By improving the capacity of its multimodal infrastructure and preparing facilities to meet the growing global demand for high-tech goods and services, Thailand expects investment and development in various industries to flourish over the coming decades. .
Building on its strategic location in the middle of the Indochina region, the accelerated pace of economic integration in the Greater Mekong Sub-region (GMS) and the subsequent improvement in the flow of goods, services and people across the region are creating new opportunities for Thailand’s manufacturing sector. , tourism and services.
When the Boten-Vientiane Railway (China-Laos Railway) opens in December 2021, it will mark a significant step forward in the Trans-Asian Railway1 in its quest to become a fully integrated transportation platform connecting the Asia and the Pacific.
The 414 km long Boten-Vientiane Railway connects the Chinese Yuxi-Mohan Railway in the north with the existing metric gauge railway, which connects Boten in northern Laos to Vientiane, before crossing Thailand at Thanaleng and to continue to Nong Khai in the northeastern region of Thailand, and finally to Bangkok. The railway will cut travel times from Yunnan to Nong Khai to 3 p.m., compared to two days by road.
In addition to reducing costs and improving logistics efficiency, the rail route will increase GMS access to Chinese markets and create new opportunities for tourism and the service sector. Thailand’s plan to build a high-speed train line connecting Bangkok initially to Nakhon Ratchasima, scheduled to open in 2026, and later to Nong Khai, scheduled for completion in 2028, will strengthen Thailand’s ability to take advantage of better connectivity across the GMS and China Market. The construction plan will include warehouses and transport yards to facilitate the transportation of goods. A study by the Bank of Thailand showed that the railway will cut logistics costs from Yunnan to Nong Khai by half, thereby boosting trade with Laos and China.
The private sector also expects collaboration through the Cambodia-Vietnam-Thailand Economic Corridor (CVTEC) to strengthen connectivity for trade and commerce, as well as for meetings, incentive travel, conventions and exhibitions. (MICE) and the tourism sectors. The CVTEC framework links the industrial zone of Thailand in the EEC to the tourist destinations of the provinces of Chanthaburi and Trat; in the Cambodian provinces of Kampot, Kep, Koh Kong and Preah Sihanouk; and the Vietnamese Ca Mau and Kien Giang. The connection of the three countries by rail, road and water represents an opportunity to develop high added value services such as in the MICE, medical and well-being sectors as well as in freight logistics.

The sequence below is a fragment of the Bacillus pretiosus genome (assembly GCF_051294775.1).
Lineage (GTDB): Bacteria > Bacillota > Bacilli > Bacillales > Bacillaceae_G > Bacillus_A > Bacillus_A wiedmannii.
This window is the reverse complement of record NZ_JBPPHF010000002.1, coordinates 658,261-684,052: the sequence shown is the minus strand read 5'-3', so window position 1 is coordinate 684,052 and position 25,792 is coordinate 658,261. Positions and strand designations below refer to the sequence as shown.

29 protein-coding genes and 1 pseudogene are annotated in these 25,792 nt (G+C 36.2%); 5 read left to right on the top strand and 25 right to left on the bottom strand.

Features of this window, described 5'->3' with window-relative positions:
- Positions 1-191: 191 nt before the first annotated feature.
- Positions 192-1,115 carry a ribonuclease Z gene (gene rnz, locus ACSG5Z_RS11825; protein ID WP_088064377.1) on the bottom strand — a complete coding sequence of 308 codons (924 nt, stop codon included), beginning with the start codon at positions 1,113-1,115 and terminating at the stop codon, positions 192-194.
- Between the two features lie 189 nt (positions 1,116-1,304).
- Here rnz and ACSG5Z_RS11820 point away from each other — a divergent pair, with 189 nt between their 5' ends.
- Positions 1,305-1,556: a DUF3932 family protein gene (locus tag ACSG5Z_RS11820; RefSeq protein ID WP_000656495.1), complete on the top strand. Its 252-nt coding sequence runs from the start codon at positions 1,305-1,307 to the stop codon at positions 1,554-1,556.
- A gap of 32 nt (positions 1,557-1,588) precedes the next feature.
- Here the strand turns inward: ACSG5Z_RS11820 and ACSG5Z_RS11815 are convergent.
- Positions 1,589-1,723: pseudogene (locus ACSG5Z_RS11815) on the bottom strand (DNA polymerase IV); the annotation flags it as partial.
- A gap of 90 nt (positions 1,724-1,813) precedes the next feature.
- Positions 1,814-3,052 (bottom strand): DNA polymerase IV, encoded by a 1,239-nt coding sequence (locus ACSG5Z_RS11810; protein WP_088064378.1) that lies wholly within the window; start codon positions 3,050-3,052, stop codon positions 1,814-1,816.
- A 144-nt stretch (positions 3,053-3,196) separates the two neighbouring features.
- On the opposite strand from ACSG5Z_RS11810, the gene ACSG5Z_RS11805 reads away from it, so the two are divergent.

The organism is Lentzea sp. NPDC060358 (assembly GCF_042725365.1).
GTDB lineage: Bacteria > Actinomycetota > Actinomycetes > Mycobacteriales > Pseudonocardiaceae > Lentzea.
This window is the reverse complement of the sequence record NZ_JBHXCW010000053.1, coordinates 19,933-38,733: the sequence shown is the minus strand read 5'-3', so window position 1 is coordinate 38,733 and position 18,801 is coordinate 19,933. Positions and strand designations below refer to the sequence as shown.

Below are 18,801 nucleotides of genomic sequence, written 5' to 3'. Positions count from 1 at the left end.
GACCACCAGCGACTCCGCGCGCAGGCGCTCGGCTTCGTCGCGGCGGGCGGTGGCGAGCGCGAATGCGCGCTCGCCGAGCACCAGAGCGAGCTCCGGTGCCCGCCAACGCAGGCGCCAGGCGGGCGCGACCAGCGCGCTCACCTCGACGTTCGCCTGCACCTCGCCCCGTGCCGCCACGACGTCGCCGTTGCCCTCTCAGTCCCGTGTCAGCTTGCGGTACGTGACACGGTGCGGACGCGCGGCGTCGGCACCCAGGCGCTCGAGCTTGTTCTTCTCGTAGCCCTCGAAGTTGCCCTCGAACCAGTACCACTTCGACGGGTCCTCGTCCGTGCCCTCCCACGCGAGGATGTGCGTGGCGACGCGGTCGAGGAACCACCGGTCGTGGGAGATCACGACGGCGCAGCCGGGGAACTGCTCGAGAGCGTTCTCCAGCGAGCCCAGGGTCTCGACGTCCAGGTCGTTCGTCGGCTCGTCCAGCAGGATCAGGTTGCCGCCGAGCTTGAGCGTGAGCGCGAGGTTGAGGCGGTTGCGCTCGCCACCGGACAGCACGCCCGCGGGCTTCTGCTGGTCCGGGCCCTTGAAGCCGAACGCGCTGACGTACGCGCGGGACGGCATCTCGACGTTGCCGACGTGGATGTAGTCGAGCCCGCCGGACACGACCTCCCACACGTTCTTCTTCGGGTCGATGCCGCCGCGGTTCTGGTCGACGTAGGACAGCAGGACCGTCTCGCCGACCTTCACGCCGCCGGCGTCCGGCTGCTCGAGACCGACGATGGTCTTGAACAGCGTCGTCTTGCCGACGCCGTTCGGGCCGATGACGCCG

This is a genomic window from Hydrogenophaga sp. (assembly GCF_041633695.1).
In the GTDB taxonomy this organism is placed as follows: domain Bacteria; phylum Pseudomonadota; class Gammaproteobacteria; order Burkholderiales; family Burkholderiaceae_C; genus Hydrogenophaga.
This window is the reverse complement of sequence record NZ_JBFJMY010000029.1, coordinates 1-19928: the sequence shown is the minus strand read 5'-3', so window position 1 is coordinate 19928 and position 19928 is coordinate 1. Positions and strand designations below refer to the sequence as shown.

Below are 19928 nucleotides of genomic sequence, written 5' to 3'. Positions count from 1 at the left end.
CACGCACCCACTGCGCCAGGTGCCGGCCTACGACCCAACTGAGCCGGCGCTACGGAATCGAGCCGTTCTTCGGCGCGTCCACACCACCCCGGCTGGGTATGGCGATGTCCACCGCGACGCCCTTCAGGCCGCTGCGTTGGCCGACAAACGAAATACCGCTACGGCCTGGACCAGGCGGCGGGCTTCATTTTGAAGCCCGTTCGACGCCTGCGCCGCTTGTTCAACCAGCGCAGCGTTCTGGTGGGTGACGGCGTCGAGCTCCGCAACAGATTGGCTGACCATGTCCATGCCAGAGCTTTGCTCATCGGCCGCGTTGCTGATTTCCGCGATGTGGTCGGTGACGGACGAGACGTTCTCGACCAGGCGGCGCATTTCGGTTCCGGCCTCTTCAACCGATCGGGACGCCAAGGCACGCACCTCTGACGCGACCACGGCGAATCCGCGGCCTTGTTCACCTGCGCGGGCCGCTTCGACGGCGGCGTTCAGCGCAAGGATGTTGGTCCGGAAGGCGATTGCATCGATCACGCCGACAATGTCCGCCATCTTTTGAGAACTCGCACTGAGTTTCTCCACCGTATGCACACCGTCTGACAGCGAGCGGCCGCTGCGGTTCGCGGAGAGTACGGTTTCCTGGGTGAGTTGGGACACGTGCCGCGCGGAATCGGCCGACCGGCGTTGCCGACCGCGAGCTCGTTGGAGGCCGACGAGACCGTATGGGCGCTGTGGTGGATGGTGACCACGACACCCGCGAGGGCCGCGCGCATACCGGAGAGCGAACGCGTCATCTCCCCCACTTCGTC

In addition to physical connectivity, the 7th GMS2 summit meeting included a commitment from participants to advance other mechanisms to help facilitate cross-border transport and trade flows. These include the GMS Cross-Border Transport Facilitation Agreement, which aims to streamline rules and regulations for cross-border trade, investment and tourism. GMS members also launched a framework to encourage better integration of the energy sector by focusing on power generation, transport infrastructure and power trading through power grid connection and creation an integrated regional electricity market oriented towards clean and renewable energies.
The region is also committed to improving competitiveness by implementing measures to improve food security, safety and environmental sustainability of agri-food production through the integration of the value chain that favors small farmers, rural women and small and medium-sized agribusinesses and harmonized quality and safety standards. In addition, tourism in GSM should be boosted by promoting the region as a unique tourist destination supported by a well-coordinated marketing campaign and connected tourism infrastructure.
GMS members also announced their intention to develop special economic zones and border SEZs with improved connectivity as well as e-commerce. The GMS is also focused on community aspects such as self-help on issues such as sustainable urbanization, as well as on programs to improve communicable disease surveillance, especially across borders, to improve systems health, regulate safe and orderly labor migration, and build capacity. programs for public officials.